Yippee

teketeke's picture
teketeke

Your welcome, Yippee. I am glad that my posts are helpful to you.


:) Akiko

Yippee's picture
Yippee

Hi, Akiko:

Just wanted to make sure if no sugar was used as I don't see it in your formula.

BTW, how do you refresh liquid fruit yeast and how long does it take to complete refreshment? If I have to wait for another few days, I'll probably just use my week-old fruit yeast as is cos' I don't want to wait anymore! :)

Yippee

teketeke's picture
teketeke

Hi, Yippee


I don't use any sugar, Yippee.  I used to put 7g sugar, but I noticed that I don't need it..  Raisin has enough sugar itself.


About refresh my raisin yeast:



how long does it take to complete refreshment?



I keep 1/8 cup the raisin yeast water and add some raisin, the 1/8 raisin yeast water, and 3 times amount water as to the raisin.  It takes a day to fully ferment it at 76F-78F/24.44-25.56℃ around。(  I refresh it before going to bed, I actually don't know how long  it takes exactly.)


I also keep my raisin yeast in a refrigerator without taking out the raisins. It is good to leave some sugar in the yeast water. I saw some Japanese home bakers do it. It is easy to maintain for me.  I refresh my raisin yeast every other day or 3 days at least.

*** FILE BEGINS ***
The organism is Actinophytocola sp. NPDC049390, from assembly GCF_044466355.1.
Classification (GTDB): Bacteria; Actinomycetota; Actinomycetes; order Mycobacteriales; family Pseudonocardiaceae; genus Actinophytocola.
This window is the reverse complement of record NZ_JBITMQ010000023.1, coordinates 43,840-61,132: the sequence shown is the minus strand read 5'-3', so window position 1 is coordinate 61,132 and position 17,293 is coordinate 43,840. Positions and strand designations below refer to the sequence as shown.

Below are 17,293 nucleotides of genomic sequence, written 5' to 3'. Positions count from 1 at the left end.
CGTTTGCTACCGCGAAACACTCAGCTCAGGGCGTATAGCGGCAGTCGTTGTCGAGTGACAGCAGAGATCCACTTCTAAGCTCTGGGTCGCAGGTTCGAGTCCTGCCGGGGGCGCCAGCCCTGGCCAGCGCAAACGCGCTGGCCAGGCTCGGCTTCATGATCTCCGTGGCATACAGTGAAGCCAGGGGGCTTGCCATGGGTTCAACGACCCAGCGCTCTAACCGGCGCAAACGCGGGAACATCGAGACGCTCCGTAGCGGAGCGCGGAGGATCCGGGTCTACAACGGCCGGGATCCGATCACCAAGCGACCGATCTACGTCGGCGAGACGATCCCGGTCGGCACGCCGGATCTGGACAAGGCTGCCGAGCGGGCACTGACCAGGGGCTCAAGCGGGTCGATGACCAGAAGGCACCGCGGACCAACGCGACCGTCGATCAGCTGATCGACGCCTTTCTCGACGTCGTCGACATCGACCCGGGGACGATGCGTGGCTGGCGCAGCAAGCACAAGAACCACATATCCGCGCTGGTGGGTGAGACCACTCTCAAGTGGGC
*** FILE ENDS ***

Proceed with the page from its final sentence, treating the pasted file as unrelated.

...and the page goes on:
Good luck, Yippee


Akiko

Yippee's picture
Yippee

... but I noticed that I don't need it...; Raisin has enough sugar itself...

Hi, Akiko:

Did you mean 'enough' for taste or for fermentation, or both? Thanks again!

Yippee

teketeke's picture
teketeke

Hi, Yippee


Raisins has enough sugar to ferment and make this bread to my taste.


When you use dry fruit to make fruit yeast water, You don't have to add any sugar to ferment.


Please let me know how turns out your result. Even if you are not successful, Please tell me the truth. :)   This process will be helpful to other TFL members, too :)


Akiko

Yippee's picture
Yippee

...Please let me know how turns out your result. Even if you are not successful...